It is submitted that the need of the day is to evolve the frame-work in which workers and the management perceive the need to co-operate. Bilateral regulation is the most effective method of evolving norms which enjoy wide acceptance.
It will be appreciate to recall the observation made by a jurist on the subject:No doubt, the state intervention in the form of compulsory adjudication has significantly contributed to the settlement of all sorts of industrial disputes between industrial employers and their employees. But its very success is the failure of the collective bargaining process as the normal method of settling industrial disputes. It follows that if collective bargaining has to gain ground, the state intervention through compulsory adjudication must wane to the vanishing point. It has outlive its utility . It is far better to leave the management and Trade unions to settle their differences and disputes among themselves than referring the issue to a third party settlement. Any attempt to solve socio-economic problems arising out of industrial relations within the old framework may have some limited usefulness, but cannot, in the nature of the case, achieve any, adequate solution. The frequent break-down in industrial relations must give way to constructive programmes. The State intervention through compulsory adjudication has often been directed to , in the words of Prof. Mathews, the peripheral area of legal pathology rather than to the healthy core of practical working cooperation.30
The settlement of disputes, reached by mutual discussion, debate and negotiation, leaves no rancour behind and helps to create an atmosphere of harmony and co-operation.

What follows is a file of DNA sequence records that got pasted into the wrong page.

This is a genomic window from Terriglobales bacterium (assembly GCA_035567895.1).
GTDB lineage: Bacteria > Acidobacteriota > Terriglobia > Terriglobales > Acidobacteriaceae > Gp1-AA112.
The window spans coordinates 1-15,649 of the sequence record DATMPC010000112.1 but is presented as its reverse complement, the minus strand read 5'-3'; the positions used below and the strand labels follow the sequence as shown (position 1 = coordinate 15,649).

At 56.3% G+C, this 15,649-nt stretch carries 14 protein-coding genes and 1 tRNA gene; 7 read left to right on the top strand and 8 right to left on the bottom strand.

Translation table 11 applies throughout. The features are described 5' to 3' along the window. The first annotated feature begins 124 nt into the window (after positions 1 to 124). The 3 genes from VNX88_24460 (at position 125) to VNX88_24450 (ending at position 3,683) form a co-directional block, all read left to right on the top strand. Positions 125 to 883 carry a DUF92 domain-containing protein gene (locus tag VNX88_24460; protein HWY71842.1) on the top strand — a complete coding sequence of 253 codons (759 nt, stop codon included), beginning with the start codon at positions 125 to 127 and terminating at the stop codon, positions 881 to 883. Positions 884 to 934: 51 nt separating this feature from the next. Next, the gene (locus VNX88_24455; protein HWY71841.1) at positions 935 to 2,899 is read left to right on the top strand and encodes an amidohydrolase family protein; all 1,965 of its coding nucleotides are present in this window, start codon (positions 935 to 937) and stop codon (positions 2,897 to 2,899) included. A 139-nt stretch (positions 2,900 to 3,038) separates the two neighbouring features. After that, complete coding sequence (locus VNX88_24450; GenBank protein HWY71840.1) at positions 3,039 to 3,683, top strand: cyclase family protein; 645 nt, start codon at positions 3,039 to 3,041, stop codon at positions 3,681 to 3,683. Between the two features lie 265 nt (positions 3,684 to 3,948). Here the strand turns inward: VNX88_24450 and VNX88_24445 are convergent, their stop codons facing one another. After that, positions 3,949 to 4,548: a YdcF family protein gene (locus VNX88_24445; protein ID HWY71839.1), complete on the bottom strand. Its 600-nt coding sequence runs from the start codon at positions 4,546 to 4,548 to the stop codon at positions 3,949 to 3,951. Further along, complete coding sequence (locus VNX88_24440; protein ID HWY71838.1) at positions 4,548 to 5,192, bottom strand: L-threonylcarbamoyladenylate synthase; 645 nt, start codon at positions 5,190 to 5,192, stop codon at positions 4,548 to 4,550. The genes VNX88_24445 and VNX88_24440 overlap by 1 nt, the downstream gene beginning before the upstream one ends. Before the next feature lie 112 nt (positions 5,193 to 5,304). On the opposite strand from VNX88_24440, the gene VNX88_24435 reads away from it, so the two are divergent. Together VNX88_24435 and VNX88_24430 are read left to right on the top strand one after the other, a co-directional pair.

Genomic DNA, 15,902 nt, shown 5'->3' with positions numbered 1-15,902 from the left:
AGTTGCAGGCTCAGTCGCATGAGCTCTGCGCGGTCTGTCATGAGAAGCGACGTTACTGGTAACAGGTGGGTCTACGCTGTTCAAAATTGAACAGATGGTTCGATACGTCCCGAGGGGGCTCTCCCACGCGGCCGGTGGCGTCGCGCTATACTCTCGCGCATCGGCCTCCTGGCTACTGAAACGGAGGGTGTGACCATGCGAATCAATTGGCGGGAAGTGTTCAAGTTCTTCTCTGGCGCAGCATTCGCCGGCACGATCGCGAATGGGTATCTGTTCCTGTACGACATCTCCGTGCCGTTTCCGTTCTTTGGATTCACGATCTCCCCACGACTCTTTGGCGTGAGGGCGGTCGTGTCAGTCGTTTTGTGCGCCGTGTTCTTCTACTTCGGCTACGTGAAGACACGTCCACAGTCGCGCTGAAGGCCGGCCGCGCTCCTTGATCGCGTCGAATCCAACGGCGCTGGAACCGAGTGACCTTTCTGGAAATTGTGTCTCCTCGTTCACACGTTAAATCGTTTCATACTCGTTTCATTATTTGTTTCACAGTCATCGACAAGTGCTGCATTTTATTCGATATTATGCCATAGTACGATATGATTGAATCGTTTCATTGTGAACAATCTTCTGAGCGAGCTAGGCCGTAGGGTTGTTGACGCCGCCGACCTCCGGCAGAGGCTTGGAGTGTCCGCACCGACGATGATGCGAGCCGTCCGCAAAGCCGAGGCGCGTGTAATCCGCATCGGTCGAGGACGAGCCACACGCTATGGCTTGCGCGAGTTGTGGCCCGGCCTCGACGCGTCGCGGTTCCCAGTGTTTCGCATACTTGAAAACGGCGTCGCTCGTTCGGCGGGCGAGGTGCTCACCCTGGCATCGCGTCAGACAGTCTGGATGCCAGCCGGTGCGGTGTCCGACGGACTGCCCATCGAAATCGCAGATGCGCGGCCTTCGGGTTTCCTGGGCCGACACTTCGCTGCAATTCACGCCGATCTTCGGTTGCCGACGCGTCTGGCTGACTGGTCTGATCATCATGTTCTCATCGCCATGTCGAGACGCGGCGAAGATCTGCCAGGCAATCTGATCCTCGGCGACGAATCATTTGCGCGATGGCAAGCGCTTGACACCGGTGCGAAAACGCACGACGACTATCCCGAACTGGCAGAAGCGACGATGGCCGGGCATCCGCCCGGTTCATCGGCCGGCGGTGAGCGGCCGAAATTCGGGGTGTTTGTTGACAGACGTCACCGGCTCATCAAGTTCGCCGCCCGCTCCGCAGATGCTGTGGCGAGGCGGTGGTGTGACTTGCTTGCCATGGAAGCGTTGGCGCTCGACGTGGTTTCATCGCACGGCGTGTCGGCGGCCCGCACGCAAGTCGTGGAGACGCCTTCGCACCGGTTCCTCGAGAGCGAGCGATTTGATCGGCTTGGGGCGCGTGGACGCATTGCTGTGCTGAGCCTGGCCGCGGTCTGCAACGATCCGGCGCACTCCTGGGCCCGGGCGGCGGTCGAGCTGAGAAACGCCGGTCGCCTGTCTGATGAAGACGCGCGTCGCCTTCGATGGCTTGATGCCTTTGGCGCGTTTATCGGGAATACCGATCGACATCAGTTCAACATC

1. Mahadeo Dhandu Jadhav vs Labour Appellate Tribunnal  1 LLJ 252, 254 (Bom)
2. R. Bean , Comparative Industrial Relations: An introduction to Cross-National Perspectives, 100 (1985).
4. All modern states try to fix the rules of the game by, at a minimum, specifying tactics which are not permitted and by facilitating the coming-together of the parties for negotiation.
5. H.A. Clegg , Trade Unionism under , Collective Bargaining: A Theory based on Comparisons of Six Countries,101 (1976)
6. Government of India Gazette (1969) Report of the National Commission on Labour p. 307.
7. Isaacs J, Jumbuna Coalmine, No liability vs Victoria Coalminer’s Association 6 CLR 309 , 370 ( High Court of Australia).
8. Supra Note 6 , page 53.
9. Section 2 (K) of Industrial Dispute Act.
10. What Every Body should know about Labour Law by H.L. Kumar (Universal Publishing) p 104.
11. Section 2(p) of Industrial Dispute Act.
12. Jagannatha Shetty J Karnal Leather karamchari Sanhathan v/s Liberty Foot Wear Co 1990 Lab I C 301, 307 , ( SC),
13. The Law of Industrial dispute volume I page 9 O.P. Malhotra. 2004 ed.
14. K Alexander , Collective Bargaining in Industrial Labour in India , compiled by VB Singh , 1963 edn, pp 384-85.
15. Supra No 6 page 322-23.
16. E.A. Ramaswamy, Trade Unions, Rule Making and Industrial Relations, (1985) 20 Economic and Political Weekly 524.
18. Government of India Gazette (1969)page 323-446-7.
19. A.I.R. 1990 S.C. 247.
20. (1993)2 LLJ 491 (Ker)
21. ( 1967) 1 LLJ 492, 495 ( Cal) (DB)
22. Government of India Gazette (1969)page 325.
23. A.I.R. 1978 S.C. 1088.
24. 1980 Lab IC 192 ( J&K)
25. A.I.R. 1953 S.C. 53.
26. A.I.R. 2000 S.C. 507.
27. 1989(FIR 73 ( SC)
28. (1978), L.L.N. 503.
29. ARR 199 SC 1351.
30. Supra Note 13 Introduction, p. xxii-xxiii.